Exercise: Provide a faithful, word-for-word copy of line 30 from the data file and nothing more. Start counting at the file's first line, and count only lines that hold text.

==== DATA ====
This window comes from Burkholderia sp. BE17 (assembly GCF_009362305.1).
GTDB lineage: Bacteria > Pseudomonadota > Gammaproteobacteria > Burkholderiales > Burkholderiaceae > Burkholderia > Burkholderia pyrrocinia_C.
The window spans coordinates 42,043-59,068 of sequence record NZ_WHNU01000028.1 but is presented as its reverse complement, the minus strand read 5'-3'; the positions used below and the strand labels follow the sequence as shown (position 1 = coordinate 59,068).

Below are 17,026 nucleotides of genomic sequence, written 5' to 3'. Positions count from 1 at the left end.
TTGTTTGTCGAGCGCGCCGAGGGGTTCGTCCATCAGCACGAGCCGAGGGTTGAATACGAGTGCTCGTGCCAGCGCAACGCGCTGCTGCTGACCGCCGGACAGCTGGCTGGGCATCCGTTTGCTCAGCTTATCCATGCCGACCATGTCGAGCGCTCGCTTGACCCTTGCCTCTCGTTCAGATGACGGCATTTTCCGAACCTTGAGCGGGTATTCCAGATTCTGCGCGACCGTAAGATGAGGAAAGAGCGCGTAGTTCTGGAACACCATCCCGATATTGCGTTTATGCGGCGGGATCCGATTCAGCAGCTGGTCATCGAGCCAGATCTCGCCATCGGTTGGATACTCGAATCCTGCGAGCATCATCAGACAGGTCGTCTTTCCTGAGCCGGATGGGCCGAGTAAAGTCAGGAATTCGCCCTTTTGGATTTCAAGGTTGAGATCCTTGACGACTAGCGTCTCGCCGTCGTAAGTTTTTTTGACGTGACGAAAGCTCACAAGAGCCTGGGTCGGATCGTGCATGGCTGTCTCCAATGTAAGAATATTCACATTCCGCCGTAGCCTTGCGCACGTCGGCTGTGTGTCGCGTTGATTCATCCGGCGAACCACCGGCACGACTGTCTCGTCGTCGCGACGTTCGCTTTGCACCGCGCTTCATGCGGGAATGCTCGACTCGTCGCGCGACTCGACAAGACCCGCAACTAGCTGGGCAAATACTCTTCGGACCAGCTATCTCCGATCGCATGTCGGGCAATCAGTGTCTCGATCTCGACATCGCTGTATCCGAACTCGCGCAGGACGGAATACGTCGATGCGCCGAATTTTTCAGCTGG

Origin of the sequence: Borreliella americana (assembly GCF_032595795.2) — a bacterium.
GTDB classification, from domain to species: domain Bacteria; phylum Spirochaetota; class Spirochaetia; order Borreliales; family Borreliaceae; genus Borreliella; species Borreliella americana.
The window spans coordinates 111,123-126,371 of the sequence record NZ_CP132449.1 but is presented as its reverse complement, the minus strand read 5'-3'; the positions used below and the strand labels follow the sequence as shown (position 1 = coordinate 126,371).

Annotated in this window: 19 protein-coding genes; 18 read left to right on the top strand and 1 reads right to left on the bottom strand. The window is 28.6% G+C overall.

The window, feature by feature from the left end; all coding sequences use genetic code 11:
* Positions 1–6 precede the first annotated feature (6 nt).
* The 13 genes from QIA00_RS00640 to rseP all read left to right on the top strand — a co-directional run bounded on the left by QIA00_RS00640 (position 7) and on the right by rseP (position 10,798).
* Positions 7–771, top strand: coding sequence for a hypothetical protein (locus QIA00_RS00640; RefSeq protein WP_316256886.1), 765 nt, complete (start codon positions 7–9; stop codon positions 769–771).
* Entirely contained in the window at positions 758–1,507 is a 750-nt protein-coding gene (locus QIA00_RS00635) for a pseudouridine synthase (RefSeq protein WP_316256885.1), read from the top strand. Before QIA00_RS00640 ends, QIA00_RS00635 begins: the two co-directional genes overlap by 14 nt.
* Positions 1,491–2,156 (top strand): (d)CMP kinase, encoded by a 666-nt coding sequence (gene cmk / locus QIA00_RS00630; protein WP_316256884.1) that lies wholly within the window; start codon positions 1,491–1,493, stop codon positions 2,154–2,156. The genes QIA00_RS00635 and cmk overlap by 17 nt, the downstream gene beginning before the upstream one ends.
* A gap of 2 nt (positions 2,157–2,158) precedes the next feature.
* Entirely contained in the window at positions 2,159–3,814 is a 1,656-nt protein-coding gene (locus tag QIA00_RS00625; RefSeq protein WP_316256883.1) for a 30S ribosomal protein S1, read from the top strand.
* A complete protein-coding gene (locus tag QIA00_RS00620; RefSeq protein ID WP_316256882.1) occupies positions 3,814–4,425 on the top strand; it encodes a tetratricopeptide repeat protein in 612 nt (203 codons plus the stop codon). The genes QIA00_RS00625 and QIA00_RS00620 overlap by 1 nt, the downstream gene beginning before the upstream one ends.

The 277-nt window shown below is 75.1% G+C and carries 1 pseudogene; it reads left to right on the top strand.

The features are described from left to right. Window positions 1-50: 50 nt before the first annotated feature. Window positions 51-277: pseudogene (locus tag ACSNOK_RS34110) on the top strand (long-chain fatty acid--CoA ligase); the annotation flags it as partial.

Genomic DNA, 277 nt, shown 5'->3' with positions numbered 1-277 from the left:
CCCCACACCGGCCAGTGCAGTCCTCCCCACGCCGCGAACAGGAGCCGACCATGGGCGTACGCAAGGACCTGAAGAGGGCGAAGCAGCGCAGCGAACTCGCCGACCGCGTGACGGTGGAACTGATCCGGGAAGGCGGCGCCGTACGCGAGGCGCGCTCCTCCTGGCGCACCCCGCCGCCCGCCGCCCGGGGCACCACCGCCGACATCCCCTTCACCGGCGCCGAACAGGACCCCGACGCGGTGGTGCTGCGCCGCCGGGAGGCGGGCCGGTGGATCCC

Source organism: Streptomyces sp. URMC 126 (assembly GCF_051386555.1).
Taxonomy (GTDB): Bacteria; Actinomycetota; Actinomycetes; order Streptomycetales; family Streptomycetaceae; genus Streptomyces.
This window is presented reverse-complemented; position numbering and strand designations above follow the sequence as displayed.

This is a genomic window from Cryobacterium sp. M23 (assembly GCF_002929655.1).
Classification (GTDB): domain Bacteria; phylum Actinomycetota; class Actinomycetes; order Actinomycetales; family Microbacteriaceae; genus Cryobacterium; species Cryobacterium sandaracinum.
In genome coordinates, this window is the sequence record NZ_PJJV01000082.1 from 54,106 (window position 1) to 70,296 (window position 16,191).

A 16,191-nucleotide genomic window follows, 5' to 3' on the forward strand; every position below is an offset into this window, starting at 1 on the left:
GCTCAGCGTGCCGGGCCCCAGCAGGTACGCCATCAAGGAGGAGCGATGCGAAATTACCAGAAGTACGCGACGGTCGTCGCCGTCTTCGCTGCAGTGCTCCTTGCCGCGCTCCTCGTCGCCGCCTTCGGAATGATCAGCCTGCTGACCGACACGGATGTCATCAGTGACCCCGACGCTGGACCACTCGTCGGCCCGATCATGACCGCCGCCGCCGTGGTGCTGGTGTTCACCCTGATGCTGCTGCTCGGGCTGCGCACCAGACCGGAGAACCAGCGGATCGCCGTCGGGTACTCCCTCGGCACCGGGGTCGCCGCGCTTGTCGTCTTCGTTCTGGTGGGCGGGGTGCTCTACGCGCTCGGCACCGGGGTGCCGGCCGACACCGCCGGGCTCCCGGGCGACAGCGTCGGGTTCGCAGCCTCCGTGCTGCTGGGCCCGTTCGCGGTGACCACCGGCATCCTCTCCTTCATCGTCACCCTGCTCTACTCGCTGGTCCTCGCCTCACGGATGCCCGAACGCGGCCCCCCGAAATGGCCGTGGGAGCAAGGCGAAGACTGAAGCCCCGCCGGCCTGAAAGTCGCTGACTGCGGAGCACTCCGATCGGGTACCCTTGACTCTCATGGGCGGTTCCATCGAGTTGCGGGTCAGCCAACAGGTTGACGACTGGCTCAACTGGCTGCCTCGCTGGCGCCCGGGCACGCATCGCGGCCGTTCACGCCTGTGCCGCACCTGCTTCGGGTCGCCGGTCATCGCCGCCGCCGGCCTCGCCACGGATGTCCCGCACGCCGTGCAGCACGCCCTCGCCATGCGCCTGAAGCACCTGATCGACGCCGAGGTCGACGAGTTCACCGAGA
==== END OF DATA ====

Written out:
GCTCAGCGTGCCGGGCCCCAGCAGGTACGCCATCAAGGAGGAGCGATGCGAAATTACCAGAAGTACGCGACGGTCGTCGCCGTCTTCGCTGCAGTGCTCCTTGCCGCGCTCCTCGTCGCCGCCTTCGGAATGATCAGCCTGCTGACCGACACGGATGTCATCAGTGACCCCGACGCTGGACCACTCGTCGGCCCGATCATGACCGCCGCCGCCGTGGTGCTGGTGTTCACCCTGATGCTGCTGCTCGGGCTGCGCACCAGACCGGAGAACCAGCGGATCGCCGTCGGGTACTCCCTCGGCACCGGGGTCGCCGCGCTTGTCGTCTTCGTTCTGGTGGGCGGGGTGCTCTACGCGCTCGGCACCGGGGTGCCGGCCGACACCGCCGGGCTCCCGGGCGACAGCGTCGGGTTCGCAGCCTCCGTGCTGCTGGGCCCGTTCGCGGTGACCACCGGCATCCTCTCCTTCATCGTCACCCTGCTCTACTCGCTGGTCCTCGCCTCACGGATGCCCGAACGCGGCCCCCCGAAATGGCCGTGGGAGCAAGGCGAAGACTGAAGCCCCGCCGGCCTGAAAGTCGCTGACTGCGGAGCACTCCGATCGGGTACCCTTGACTCTCATGGGCGGTTCCATCGAGTTGCGGGTCAGCCAACAGGTTGACGACTGGCTCAACTGGCTGCCTCGCTGGCGCCCGGGCACGCATCGCGGCCGTTCACGCCTGTGCCGCACCTGCTTCGGGTCGCCGGTCATCGCCGCCGCCGGCCTCGCCACGGATGTCCCGCACGCCGTGCAGCACGCCCTCGCCATGCGCCTGAAGCACCTGATCGACGCCGAGGTCGACGAGTTCACCGAGA